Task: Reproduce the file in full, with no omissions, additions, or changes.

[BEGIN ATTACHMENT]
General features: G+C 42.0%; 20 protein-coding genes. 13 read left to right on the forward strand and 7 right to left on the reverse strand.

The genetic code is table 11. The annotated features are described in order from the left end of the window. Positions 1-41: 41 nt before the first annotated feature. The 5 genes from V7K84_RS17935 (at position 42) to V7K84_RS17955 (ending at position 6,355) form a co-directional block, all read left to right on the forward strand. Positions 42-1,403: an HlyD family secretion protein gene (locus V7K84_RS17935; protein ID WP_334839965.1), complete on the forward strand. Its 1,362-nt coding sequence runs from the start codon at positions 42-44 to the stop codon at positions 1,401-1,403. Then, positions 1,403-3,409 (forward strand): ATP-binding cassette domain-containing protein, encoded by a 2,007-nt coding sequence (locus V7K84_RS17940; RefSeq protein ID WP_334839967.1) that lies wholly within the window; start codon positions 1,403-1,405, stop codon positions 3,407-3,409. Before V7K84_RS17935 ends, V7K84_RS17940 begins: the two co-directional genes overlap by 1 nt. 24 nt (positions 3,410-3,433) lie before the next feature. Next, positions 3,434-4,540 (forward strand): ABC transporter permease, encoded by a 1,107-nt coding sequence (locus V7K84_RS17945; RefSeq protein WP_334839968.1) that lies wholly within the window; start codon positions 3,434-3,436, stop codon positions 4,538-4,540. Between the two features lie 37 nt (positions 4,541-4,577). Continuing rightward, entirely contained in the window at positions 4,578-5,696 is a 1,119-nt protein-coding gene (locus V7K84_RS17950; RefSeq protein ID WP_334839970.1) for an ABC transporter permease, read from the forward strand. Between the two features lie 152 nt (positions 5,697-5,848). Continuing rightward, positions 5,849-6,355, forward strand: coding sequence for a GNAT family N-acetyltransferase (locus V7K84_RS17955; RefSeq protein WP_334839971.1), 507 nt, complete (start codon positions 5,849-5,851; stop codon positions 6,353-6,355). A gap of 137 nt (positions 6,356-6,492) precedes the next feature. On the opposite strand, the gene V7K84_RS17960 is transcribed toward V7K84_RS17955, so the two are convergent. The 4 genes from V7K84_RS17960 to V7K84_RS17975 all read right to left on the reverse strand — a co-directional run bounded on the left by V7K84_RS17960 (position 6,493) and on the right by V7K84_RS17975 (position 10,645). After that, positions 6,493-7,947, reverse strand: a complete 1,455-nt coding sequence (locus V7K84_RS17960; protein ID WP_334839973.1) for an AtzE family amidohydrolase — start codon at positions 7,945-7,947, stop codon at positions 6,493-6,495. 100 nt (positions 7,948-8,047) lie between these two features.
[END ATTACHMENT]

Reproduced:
General features: G+C 42.0%; 20 protein-coding genes. 13 read left to right on the forward strand and 7 right to left on the reverse strand.

The genetic code is table 11. The annotated features are described in order from the left end of the window. Positions 1-41: 41 nt before the first annotated feature. The 5 genes from V7K84_RS17935 (at position 42) to V7K84_RS17955 (ending at position 6,355) form a co-directional block, all read left to right on the forward strand. Positions 42-1,403: an HlyD family secretion protein gene (locus V7K84_RS17935; protein ID WP_334839965.1), complete on the forward strand. Its 1,362-nt coding sequence runs from the start codon at positions 42-44 to the stop codon at positions 1,401-1,403. Then, positions 1,403-3,409 (forward strand): ATP-binding cassette domain-containing protein, encoded by a 2,007-nt coding sequence (locus V7K84_RS17940; RefSeq protein ID WP_334839967.1) that lies wholly within the window; start codon positions 1,403-1,405, stop codon positions 3,407-3,409. Before V7K84_RS17935 ends, V7K84_RS17940 begins: the two co-directional genes overlap by 1 nt. 24 nt (positions 3,410-3,433) lie before the next feature. Next, positions 3,434-4,540 (forward strand): ABC transporter permease, encoded by a 1,107-nt coding sequence (locus V7K84_RS17945; RefSeq protein WP_334839968.1) that lies wholly within the window; start codon positions 3,434-3,436, stop codon positions 4,538-4,540. Between the two features lie 37 nt (positions 4,541-4,577). Continuing rightward, entirely contained in the window at positions 4,578-5,696 is a 1,119-nt protein-coding gene (locus V7K84_RS17950; RefSeq protein ID WP_334839970.1) for an ABC transporter permease, read from the forward strand. Between the two features lie 152 nt (positions 5,697-5,848). Continuing rightward, positions 5,849-6,355, forward strand: coding sequence for a GNAT family N-acetyltransferase (locus V7K84_RS17955; RefSeq protein WP_334839971.1), 507 nt, complete (start codon positions 5,849-5,851; stop codon positions 6,353-6,355). A gap of 137 nt (positions 6,356-6,492) precedes the next feature. On the opposite strand, the gene V7K84_RS17960 is transcribed toward V7K84_RS17955, so the two are convergent. The 4 genes from V7K84_RS17960 to V7K84_RS17975 all read right to left on the reverse strand — a co-directional run bounded on the left by V7K84_RS17960 (position 6,493) and on the right by V7K84_RS17975 (position 10,645). After that, positions 6,493-7,947, reverse strand: a complete 1,455-nt coding sequence (locus V7K84_RS17960; protein ID WP_334839973.1) for an AtzE family amidohydrolase — start codon at positions 7,945-7,947, stop codon at positions 6,493-6,495. 100 nt (positions 7,948-8,047) lie between these two features.